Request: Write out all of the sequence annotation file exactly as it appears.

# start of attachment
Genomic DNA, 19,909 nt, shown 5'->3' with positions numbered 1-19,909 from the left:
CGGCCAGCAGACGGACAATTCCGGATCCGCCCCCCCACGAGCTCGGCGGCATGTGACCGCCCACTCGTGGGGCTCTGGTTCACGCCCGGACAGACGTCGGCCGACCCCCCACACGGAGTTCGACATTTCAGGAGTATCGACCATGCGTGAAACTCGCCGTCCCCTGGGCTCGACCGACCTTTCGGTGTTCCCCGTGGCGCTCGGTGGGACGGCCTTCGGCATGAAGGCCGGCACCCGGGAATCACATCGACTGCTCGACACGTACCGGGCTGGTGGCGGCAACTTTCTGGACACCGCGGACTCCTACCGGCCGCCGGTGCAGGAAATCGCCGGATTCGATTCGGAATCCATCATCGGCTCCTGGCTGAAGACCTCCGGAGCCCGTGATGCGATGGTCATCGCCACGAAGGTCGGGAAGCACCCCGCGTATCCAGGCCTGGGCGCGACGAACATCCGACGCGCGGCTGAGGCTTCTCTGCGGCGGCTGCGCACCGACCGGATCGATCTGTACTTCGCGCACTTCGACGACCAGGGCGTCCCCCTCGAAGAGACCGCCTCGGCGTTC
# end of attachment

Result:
Genomic DNA, 19,909 nt, shown 5'->3' with positions numbered 1-19,909 from the left:
CGGCCAGCAGACGGACAATTCCGGATCCGCCCCCCCACGAGCTCGGCGGCATGTGACCGCCCACTCGTGGGGCTCTGGTTCACGCCCGGACAGACGTCGGCCGACCCCCCACACGGAGTTCGACATTTCAGGAGTATCGACCATGCGTGAAACTCGCCGTCCCCTGGGCTCGACCGACCTTTCGGTGTTCCCCGTGGCGCTCGGTGGGACGGCCTTCGGCATGAAGGCCGGCACCCGGGAATCACATCGACTGCTCGACACGTACCGGGCTGGTGGCGGCAACTTTCTGGACACCGCGGACTCCTACCGGCCGCCGGTGCAGGAAATCGCCGGATTCGATTCGGAATCCATCATCGGCTCCTGGCTGAAGACCTCCGGAGCCCGTGATGCGATGGTCATCGCCACGAAGGTCGGGAAGCACCCCGCGTATCCAGGCCTGGGCGCGACGAACATCCGACGCGCGGCTGAGGCTTCTCTGCGGCGGCTGCGCACCGACCGGATCGATCTGTACTTCGCGCACTTCGACGACCAGGGCGTCCCCCTCGAAGAGACCGCCTCGGCGTTC